The Utah Public Safety Advisory Committee exists to “enhance the safety and overall quality of life for the U. community.”
As for G-PAC, its mission is to “foster diversity and inclusion.”
There are specific reasons why Isa joined each of the aforementioned organizations.
SAAC was something she sort of fell into, but it has since become a passion of hers. She even heads her own campus relations subcommittee now.
“It was fun to go and I clicked with it,” she said. “I just love my campus relations subcommittee and Crimson Council. My job is to keep all the sports together and reach out to the community and other school groups. I just think the communication between athletics and the community is really important and I like spreading our influence. I feel like it is important for athletes to understand that they do have an influence on other people, so I like to encourage people to reach out.”
She was recommended for UPSAC by Utah coach Tom Farden, meanwhile, and wasn’t about to say no.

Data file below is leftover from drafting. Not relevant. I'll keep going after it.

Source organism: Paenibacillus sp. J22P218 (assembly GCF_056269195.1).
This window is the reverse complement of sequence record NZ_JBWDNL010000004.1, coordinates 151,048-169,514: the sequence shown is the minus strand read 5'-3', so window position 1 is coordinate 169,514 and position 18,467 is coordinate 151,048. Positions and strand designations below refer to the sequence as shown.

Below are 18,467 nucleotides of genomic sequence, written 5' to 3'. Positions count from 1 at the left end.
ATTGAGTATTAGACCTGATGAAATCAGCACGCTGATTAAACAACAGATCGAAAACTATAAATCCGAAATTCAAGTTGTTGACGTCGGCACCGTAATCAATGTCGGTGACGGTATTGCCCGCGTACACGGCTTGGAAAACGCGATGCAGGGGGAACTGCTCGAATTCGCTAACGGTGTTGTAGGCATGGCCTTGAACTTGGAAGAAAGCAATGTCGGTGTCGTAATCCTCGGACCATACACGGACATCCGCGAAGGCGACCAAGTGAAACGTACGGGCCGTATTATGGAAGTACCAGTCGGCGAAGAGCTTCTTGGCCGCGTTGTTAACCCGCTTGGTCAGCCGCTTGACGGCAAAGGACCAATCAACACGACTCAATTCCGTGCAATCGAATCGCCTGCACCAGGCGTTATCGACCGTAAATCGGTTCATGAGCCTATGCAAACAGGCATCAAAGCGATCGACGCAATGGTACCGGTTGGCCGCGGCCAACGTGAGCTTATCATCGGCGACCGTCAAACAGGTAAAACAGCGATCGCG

“I like helping out with activities and spreading my influence while I am still relevant. I don’t know if I’ll get the chance to be this cool again ever and I just like to help people, stay busy, I guess,” Isa said.
As for U.T.A.H. and G-PAC, her participation in both organizations was spurred by the Black Lives Matter movement and protests that took root around the country last summer.
“I definitely would say that is a big factor as to why I am more passionate about the Pac-12 diversity group and U.T.A.H. group,” Isa said. “I only joined U.T.A.H. group to educate myself. I wasn’t super aware of the inequalities happening. I didn’t understand the perspectives yet, so I joined U.T.A.H. group to get a better image in my head. I wanted to fully understand what was happening.
“I appreciate other people telling me their stories and that is why I joined so that I could spread the education to other people, and I do the same with the Pac-12 group. I would say definitely in the summer is when I became more passionate and outspoken about things.”
Ultimately, Isa participates in all she does, whether it be official organizations or not, because she wants to make a change in the world, and in her mind, there is no better time than now.